Everything You Were Told About Filing for “Homestead” at Closing But Forgot 3 (or 11) Months Later

[Editor’s Note:  this post originally ran (late) last November.  On the theory that that might be cutting it close for some folks, I’ve moved up the date — a bit — this year.]

If you bought a home earlier this year in Minnesota, you have until December 1 to file for homestead status.

If you’re closing between Dec. 1 and Dec. 15, the deadline is Dec. 15.

What is “homestead,” and why claim it?

Basically, “homestead” is a legal status that indicates that the home is your principal residence.

Like “domicile” — which state you call home — you can only homestead one residence (unless you are a certain New York Congressman who sits on powerful tax-writing committees).   

Homestead Benefits

There are two reasons to file for homestead status (three if you’re contemplating selling your home):

One.  At least in Minnesota, homestead status translates into lower property taxes.

The gap between homestead and non-homestead (investor) status was narrowed significantly years ago, but the difference can still be hundreds of dollars a year (more on an upper bracket home).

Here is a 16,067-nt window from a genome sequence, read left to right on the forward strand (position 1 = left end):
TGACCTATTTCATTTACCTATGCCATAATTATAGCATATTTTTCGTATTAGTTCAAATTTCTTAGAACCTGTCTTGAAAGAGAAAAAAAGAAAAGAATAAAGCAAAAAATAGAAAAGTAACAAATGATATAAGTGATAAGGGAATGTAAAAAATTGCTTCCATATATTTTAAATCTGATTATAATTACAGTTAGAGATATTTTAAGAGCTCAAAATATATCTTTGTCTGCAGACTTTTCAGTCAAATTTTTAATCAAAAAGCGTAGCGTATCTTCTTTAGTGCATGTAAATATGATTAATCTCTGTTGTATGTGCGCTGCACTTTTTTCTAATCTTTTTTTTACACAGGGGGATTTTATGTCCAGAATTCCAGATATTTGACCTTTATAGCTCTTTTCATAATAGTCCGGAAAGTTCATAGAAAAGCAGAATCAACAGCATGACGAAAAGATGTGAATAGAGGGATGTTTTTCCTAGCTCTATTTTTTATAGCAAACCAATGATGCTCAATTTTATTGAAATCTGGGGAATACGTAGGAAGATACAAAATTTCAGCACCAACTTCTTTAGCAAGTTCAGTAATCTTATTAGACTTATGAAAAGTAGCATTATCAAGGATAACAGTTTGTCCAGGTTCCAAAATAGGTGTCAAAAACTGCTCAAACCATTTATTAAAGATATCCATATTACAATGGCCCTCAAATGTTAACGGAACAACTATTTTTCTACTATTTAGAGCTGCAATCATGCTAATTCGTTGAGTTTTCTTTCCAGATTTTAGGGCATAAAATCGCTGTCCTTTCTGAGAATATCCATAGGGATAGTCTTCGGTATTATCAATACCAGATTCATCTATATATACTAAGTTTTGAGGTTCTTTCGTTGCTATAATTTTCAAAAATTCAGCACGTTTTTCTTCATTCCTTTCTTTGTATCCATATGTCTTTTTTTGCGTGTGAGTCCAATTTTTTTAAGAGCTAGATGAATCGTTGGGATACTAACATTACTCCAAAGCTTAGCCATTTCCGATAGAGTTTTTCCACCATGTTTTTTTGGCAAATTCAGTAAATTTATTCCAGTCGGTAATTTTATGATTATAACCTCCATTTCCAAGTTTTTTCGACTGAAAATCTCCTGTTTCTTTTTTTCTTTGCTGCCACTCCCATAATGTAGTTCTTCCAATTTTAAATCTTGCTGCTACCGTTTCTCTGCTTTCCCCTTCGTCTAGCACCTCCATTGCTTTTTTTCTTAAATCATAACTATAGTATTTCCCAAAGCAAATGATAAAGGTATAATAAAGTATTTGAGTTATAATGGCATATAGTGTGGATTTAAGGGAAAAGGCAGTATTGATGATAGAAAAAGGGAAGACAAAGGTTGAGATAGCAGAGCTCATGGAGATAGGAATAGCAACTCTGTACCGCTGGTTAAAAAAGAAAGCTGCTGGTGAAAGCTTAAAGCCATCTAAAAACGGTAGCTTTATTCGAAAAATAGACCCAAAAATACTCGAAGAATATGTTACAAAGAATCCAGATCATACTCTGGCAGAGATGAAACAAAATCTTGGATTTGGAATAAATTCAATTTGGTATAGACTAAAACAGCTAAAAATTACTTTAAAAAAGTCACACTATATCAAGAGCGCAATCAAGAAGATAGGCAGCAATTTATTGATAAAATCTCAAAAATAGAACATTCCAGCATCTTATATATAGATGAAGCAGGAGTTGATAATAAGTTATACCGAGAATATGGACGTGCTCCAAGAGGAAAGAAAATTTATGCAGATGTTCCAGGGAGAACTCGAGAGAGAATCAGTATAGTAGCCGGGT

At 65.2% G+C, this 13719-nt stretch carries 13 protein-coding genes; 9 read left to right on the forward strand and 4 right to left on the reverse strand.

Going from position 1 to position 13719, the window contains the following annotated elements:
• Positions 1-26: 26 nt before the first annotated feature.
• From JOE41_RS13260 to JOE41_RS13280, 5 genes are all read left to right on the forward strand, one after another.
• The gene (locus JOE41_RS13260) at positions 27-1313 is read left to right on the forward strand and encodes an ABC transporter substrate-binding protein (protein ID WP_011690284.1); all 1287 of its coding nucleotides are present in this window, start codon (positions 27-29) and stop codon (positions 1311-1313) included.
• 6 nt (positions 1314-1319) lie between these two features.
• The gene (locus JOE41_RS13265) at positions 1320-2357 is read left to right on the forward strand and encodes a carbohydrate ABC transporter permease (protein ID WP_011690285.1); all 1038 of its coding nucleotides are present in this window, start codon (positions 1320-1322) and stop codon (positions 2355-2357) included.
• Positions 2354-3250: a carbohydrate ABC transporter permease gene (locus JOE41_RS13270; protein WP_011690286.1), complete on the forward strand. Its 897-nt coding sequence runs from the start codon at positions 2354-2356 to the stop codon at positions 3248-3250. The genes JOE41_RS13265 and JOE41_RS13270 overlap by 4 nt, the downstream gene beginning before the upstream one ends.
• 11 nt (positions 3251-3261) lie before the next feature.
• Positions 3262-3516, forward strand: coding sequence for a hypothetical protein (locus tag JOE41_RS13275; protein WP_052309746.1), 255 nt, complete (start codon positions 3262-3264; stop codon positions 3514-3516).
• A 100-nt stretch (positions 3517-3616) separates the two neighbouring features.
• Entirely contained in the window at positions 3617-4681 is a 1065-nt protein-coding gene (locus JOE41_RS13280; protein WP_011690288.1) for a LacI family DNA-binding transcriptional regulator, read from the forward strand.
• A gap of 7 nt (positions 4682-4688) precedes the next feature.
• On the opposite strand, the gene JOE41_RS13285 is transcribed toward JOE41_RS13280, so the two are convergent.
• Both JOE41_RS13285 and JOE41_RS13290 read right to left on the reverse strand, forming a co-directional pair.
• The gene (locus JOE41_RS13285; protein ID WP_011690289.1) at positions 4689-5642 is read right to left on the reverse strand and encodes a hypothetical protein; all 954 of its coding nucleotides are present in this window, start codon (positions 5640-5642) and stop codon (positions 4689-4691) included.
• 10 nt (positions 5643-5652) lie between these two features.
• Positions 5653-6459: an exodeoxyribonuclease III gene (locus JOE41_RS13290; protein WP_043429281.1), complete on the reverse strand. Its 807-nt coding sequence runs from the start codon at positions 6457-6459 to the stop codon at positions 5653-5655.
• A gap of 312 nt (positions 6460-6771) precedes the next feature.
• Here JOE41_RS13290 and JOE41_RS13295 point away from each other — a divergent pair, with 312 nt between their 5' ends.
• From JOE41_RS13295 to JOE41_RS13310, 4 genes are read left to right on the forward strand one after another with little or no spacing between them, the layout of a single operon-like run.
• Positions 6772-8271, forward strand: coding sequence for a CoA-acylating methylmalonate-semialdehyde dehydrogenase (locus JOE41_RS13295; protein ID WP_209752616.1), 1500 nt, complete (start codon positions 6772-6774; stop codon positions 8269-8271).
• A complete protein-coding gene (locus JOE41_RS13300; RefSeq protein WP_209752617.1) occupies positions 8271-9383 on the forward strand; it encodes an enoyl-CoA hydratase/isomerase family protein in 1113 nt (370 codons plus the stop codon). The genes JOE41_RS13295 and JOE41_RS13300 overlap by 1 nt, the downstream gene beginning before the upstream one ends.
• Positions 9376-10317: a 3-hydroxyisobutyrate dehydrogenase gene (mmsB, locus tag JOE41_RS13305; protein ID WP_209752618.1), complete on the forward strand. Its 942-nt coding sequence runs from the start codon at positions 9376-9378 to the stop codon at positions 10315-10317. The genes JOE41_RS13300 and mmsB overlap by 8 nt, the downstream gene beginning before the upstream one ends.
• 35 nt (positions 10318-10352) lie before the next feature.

Two.  Lower insurance premiums.

Insurers typically charge lower rates for principal residences than for second homes or investor properties.

Three.  If you’re selling your home, the Buyer may ask you to reimburse them the difference between homestead and non-homestead status.

In fact, Minnesota’s standard Purchase Agreement includes a section — complete with a blank line — making it easy for Buyers to request that.


The government discourages it, but I always recommend that new homeowners file for homestead status in person — ideally, just after closing while everything’s still fresh. 

Besides valid ID, the two documents new homeowners need to have with are the deed, and the Certificate of Real Estate Value (both provided at or just after closing).

Last tip:  as Buyers are invariably coached (but forget) at closing, the answer to the question, “Do you currently reside at the address?” is “Yes” (some Buyers delay moving in while they do fix-up).

About the author

Ross Kaplan has 19+ years experience selling real estate all over the Twin Cities. He is also a 12-time consecutive "Super Real Estate Agent," as determined by Mpls. - St. Paul Magazine and Twin Cities Business Magazine. Prior to becoming a Realtor, Ross was an attorney (corporate law), CPA, and entrepreneur. He holds an economics degree from Stanford.

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